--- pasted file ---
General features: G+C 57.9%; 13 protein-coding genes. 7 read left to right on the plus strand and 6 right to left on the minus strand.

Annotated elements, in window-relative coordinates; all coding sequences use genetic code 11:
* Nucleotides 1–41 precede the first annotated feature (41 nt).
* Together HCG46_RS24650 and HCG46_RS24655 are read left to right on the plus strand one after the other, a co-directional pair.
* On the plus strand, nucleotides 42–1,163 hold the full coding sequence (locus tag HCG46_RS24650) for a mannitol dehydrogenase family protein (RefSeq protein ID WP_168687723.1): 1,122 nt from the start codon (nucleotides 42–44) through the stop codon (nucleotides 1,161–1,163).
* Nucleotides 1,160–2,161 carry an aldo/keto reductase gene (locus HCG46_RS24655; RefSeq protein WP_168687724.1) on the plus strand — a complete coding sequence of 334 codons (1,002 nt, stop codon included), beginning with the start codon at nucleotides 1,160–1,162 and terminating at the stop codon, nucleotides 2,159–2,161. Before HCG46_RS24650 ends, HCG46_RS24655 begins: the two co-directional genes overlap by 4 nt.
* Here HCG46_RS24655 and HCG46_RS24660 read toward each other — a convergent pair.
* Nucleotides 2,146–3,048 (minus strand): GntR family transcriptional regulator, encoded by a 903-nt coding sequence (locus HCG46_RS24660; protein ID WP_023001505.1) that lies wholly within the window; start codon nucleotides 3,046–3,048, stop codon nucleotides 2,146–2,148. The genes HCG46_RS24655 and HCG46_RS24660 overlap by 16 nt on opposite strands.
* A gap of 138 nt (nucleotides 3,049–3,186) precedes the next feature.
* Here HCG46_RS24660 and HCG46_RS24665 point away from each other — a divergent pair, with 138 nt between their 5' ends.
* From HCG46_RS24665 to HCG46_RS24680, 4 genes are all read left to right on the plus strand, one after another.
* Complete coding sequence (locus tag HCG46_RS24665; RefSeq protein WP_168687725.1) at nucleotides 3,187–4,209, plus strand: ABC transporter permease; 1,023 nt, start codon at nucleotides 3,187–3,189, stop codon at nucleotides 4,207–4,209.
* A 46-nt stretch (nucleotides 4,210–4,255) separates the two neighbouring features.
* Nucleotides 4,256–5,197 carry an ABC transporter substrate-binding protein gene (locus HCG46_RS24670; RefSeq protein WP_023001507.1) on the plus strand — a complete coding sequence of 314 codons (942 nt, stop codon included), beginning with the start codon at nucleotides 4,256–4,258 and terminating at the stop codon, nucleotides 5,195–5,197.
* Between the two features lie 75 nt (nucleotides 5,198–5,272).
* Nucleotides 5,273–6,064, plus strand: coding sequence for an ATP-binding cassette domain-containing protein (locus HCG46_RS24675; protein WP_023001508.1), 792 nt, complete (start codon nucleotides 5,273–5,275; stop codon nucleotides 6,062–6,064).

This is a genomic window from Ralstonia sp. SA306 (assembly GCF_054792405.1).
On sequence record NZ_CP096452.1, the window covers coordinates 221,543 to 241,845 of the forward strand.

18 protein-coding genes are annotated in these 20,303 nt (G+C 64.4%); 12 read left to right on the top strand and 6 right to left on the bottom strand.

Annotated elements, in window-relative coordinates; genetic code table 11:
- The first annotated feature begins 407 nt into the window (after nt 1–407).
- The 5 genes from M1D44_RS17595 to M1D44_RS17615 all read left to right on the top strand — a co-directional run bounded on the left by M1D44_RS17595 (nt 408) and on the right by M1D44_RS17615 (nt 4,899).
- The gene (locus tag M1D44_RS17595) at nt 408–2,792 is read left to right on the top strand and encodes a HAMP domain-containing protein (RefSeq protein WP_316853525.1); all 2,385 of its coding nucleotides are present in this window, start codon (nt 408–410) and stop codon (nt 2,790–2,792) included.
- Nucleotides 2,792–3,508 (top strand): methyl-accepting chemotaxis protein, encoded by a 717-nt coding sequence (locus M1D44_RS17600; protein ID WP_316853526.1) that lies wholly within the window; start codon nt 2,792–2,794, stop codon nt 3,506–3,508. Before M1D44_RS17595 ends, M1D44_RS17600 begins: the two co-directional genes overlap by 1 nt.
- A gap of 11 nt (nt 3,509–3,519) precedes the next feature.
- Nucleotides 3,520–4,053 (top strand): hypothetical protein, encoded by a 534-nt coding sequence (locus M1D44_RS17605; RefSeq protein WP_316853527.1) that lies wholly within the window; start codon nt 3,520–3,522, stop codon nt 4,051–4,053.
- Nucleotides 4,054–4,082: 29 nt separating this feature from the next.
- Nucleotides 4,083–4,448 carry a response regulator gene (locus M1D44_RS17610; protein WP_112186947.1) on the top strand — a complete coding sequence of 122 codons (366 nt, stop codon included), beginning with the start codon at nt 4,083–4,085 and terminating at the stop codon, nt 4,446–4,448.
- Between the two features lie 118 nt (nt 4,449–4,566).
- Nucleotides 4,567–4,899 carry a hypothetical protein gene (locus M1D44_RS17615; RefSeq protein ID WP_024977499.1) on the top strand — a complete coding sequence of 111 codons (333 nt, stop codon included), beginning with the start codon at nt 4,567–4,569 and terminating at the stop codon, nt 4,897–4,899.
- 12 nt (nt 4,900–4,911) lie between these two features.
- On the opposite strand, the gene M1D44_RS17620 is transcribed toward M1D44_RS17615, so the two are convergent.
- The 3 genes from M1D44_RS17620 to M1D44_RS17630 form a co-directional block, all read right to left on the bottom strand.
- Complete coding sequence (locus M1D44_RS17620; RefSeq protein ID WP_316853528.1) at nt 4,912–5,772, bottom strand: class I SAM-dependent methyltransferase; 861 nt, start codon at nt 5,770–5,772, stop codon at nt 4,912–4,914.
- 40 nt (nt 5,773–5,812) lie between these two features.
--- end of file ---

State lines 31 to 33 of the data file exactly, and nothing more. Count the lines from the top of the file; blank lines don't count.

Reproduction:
- 12 nt (nt 4,900–4,911) lie between these two features.
- On the opposite strand, the gene M1D44_RS17620 is transcribed toward M1D44_RS17615, so the two are convergent.
- The 3 genes from M1D44_RS17620 to M1D44_RS17630 form a co-directional block, all read right to left on the bottom strand.